Everyone should spend time outdoors. But for folks who don't happen to live near elephants or puffins, these six live nature webcams provide a fantastic taste of wildlife and beauty from around the world.
Sometimes, all you want to do is get out and appreciate Mother Nature.
But sometimes (OK, a lot of the time), it just isn't feasible to spend your entire day staring at Niagara Falls or hoping an elephant walks by your window.
So for those of us who need to bring the great outside world into our homes or offices or computer screens or what have you, I present to you …
Six of the best* free live nature cams on the Internet.
And hey, DISCLAIMER: The ones I picked are all pretty reliable (they've worked well for me so far), but they are live streams. Sometimes the video goes out for a bit. Don't despair! Just check back later.
1) Underwater view of Cayman coral reef
How could this one not make the list? It's UNDERWATER! THAT'S THE COOLEST.
This camera is located just off the island of Grand Cayman in the Caribbean Sea. It's kind of like having an aquarium in your room, but score! you don't have to clean it.
Better take a look at this beautiful reef while you can. Globally, 32% of monitored reef formations are at risk of being lost in the next 32 years due to human activities in oceans. Womp womppp.
Maybe catching a glimpse of a real live coral reef every day on this live stream will help us remember how important it is to take care of our oceans.
2) International Space Station looking at Earth
WHAAAAT how cool is this!?
This one's a live view of Earth from the International Space Station (ISS), the low-orbit space station research lab launched in 1988.
According to NASA, the ISS orbits the Earth once every 90 minutes. So if you watch the live stream for a while, you should see a sunrise or sunset about every 45 minutes. I didn't catch one, but the view of Earth steadily moving beneath the camera was still pretty darn amazing.
3) Seal Island National Wildlife Refuge — puffins!
Seal Island is a National Wildlife Refuge in Maine that's managed by the National Audubon Society and a division of the U.S. Fish and Wildlife Service.
The island is home to a few different seabirds, including a restored — you guessed it — puffin population.
In 1984, nearly 1,000 young puffins were transferred to the island from Newfoundland in an attempt to boost the local puffin population. Before that, puffins hadn't nested in the area since the late 1800s — they were pushed out by excessive hunting, egging, and displacement. But by 2012, more than 500 pairs of puffins were nesting again thanks to the restoration efforts.
Go puffins, go!
4) African animal lookout in Kenya
Chances are, you're not in Kenya right now. And chances are, you can't see elephants from your window, either.
This is a fun one where you can get a taste of some exotic animals that aren't at a zoo. Toggle between the animal lookout, a watering hole cam, and a couple other options for a variety of exotic animal views (giraffes! hippos!). Bonus: chirping birds pretty much all the time.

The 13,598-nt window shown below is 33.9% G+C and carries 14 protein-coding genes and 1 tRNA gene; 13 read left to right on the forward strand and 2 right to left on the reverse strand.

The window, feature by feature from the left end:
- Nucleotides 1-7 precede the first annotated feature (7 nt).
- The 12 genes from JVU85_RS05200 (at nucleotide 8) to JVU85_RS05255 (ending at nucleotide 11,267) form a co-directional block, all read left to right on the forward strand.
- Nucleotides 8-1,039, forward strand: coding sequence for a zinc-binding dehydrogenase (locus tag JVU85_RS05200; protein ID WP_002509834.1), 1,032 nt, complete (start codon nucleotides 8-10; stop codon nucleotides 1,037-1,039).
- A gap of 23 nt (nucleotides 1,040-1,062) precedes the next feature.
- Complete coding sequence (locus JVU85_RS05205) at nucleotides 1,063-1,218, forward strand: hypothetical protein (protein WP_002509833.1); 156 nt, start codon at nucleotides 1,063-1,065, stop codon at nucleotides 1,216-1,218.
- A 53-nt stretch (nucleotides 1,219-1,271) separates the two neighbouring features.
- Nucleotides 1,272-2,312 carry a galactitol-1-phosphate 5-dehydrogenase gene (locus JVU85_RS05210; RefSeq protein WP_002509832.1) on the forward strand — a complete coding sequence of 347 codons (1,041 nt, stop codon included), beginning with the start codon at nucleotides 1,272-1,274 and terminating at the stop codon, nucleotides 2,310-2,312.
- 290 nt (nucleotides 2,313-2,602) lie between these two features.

When the video is offline (like when it's dark out in Kenya), it will sometimes show recorded highlights of animals like these elephants. At those times, a little "off air" tag shows up in the bottom-right of the video.
5) Great Smoky Mountains National Park
It may not be a live stream (the camera shows a new still image every 15 minutes), but the view from Purchase Knob in Great Smoky Mountains National Park is ridiculous.
After Andrew Jackson forcefully relocated over 16,000 native people from this region in the 1800s (thousands died along the way), logging became the main industry in these beautiful mountains. But as the decades passed, folks started to worry that clear-cutting was destroying the area, and they began a push to protect the land with a national park.
It took many years, but piece by piece, the park was put together. Now it's the most visited national park in the U.S.
You gotta check out the view on this one. 10/10, would refresh page again.
6) Niagara Falls, Canadian side
This camera shows the Canadian side of Niagara Falls, sometimes called the Horseshoe Falls. Don't worry about missing out on the American side (psh!) — most of the water that flows over all the falls actually flows over the Canadian side.
The plus side of this cam is that there's pretty much always something to look at (spoiler alert: that something is water). Also, the live stream is accompanied by the most lovely and soothing sound of a gigantic waterfall. I used to be a fan of using a white noise generator occasionally, but I def will be replacing it with this never-ending video of Niagara Falls.
Watch the Niagara Falls cam here. NOTE: This one uses Adobe Flash Player.
There are so so so so many other amazing nature cams out there, I couldn't possibly include them all.
One great one I left out is the Pennsylvania bald eagle nest cam, where you can actually watch eagles hatch from eggs. Seriously! The prime viewing season for this one is February-March, which is when the eggs develop and hatch.
And if all you need right now is a fix of pure CUTE, check out the cameras from Warrior Canine Connection (via explore.org), an organization that trains therapy service dogs for veterans. Alert: Do not click on this one if you don't have five minutes to squeal about puppies.